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Diversity and inclusion at Ericsson: Making better and fairer decisions

Diversity and inclusion are both crucial to me. I believe they’re key to all of us accessing the things we need, from healthcare to employment, and living to our fullest potential. However, these two words have become loaded in recent years. For some, they’re a promise that has gone unfulfilled. For others, they create fear that representation targets now mean they'll be left behind. And for many of us, they come with the fatigue of trying very hard to fix something incredibly complex and long-term.

Global Head of Diversity and Inclusion

Want to be better at decision making process

Global Head of Diversity and Inclusion

Global Head of Diversity and Inclusion

Our D&I mantra

So, my first mission on joining Ericsson was to cut through all of this. To take D&I back to basics and find the common purpose that we can all rally around. And this became our D&I mantra:

D&I at Ericsson is about making better and fairer decisions.

Better decisions come from seeking input from many different perspectives, enabling us to spot risks, generate new ideas, and include information we might not otherwise have considered. Fairer decisions come from focusing on the data that really matters, not the biased data or opinions that distort our decision-making.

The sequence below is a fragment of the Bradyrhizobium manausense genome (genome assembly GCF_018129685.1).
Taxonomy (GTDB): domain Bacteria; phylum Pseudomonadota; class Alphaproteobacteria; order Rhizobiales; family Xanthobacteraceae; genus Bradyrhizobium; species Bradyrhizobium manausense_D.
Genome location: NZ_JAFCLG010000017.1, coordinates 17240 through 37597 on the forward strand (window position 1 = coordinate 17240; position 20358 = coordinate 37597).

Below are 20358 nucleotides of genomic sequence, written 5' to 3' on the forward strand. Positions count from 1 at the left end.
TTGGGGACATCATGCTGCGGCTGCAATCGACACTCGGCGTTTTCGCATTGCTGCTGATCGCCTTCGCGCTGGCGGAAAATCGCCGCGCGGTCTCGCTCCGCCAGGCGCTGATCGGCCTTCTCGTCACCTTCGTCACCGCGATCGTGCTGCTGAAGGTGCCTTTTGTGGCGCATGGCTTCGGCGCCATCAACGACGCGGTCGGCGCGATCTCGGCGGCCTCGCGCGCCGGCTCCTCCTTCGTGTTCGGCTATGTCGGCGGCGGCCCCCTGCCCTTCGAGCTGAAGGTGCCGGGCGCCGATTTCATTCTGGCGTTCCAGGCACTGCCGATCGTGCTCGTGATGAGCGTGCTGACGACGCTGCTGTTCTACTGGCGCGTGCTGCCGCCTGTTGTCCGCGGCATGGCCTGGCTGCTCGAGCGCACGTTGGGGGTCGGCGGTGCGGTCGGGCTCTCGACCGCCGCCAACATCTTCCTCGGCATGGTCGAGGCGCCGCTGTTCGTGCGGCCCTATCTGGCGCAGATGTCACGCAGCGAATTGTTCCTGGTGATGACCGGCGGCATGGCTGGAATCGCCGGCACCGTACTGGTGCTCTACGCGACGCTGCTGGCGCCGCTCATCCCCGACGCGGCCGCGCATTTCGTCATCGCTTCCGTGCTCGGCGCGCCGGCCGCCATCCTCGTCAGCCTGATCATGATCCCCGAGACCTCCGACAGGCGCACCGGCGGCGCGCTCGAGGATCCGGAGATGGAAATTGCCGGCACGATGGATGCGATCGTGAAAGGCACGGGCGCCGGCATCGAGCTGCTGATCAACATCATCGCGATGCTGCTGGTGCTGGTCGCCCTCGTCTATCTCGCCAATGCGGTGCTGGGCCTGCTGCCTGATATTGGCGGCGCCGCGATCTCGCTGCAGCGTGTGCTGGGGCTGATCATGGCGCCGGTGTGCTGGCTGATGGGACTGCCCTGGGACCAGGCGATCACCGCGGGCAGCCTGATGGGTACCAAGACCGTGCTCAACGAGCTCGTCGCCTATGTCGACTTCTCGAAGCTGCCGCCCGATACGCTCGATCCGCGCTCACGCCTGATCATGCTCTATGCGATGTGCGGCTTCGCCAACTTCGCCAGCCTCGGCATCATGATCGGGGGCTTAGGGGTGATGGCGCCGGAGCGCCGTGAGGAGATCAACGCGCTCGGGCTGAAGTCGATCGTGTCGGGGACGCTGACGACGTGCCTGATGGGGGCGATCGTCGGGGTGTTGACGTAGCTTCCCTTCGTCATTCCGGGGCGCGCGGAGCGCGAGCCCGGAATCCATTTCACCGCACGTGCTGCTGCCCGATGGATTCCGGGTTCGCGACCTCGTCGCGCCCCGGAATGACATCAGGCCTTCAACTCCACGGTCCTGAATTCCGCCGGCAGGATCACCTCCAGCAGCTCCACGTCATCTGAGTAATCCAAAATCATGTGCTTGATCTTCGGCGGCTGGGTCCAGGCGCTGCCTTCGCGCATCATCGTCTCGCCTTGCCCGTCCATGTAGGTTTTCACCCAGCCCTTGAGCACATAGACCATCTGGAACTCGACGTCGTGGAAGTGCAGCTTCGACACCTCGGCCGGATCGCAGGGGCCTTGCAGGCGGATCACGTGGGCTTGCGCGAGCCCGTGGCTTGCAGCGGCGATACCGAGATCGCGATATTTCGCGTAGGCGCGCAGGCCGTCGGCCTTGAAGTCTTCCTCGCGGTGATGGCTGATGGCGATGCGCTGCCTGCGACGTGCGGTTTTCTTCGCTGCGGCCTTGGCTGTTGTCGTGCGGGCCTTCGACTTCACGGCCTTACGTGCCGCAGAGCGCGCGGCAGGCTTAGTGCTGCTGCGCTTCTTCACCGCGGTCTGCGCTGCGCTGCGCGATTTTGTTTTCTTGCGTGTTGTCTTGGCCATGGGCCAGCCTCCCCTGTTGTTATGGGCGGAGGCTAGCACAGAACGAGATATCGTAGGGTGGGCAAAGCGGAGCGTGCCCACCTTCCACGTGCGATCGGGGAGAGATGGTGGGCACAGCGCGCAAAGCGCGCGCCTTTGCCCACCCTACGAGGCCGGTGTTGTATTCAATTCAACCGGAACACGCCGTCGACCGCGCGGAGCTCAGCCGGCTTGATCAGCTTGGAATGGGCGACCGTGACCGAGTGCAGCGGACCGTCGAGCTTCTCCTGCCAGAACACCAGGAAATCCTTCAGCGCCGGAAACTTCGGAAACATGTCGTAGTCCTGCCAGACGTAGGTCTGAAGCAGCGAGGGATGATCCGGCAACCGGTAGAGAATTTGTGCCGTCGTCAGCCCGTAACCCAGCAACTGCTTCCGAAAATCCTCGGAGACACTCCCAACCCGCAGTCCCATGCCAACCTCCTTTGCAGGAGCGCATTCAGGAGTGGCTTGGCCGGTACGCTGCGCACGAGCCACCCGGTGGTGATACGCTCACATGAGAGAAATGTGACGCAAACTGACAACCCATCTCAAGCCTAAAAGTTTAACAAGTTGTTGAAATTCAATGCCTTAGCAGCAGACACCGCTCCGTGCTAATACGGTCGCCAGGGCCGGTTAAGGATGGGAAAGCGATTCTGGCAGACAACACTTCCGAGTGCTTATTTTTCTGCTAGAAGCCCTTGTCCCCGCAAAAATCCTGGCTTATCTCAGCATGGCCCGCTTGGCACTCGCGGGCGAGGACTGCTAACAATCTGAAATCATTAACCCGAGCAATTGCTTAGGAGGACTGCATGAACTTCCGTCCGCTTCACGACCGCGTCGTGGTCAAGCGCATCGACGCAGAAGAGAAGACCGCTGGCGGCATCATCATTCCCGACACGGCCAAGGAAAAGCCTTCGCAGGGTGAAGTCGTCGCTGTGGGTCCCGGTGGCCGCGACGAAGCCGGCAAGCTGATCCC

I've yet to meet anyone who isn't interested in making better and fairer decisions, and it’s something so practical that every one of us can immediately play a role in. Imagine what would be possible if you could make just a handful of your decisions today better and fairer?

Webinar insights for better decision-making

This subject was the focus of a webinar we ran for D&I Awareness Month, with guest speaker Professor Tali Sharot of UCL/MIT. Professor Sharot used her deep expertise in brain function to help us understand how to be better decision-makers.

Here are three of the actions that she recommended, which we can all take today:

  1. Establish common ground: You're more likely to accept different ideas (and have your different ideas accepted) if you begin by focusing on where you agree with another person. Start by exploring what you have in common to create the safety required for constructive disagreement.
  2. Review your decision with an impartial person: If you already have a view on the subject you're investigating, it's challenging to be impartial with new information. You'll likely overvalue data that aligns with your viewpoint and undervalue data that doesn't. The simplest way to address this is to get the perspective of someone with no vested interest.
  3. Consider your mood: When we're stressed, our brains are more likely to absorb negative data and overstate the probability of bad events. If you’re feeling frazzled, be aware of how this may distort your thinking and wait until you’re in a better frame of mind before making big decisions.

It’s easy to become overwhelmed by the scale of the D&I challenge. So, let's stay focused on what’s firmly in our control: the quality of our decision-making and taking the small actions that make those decisions better and fairer.

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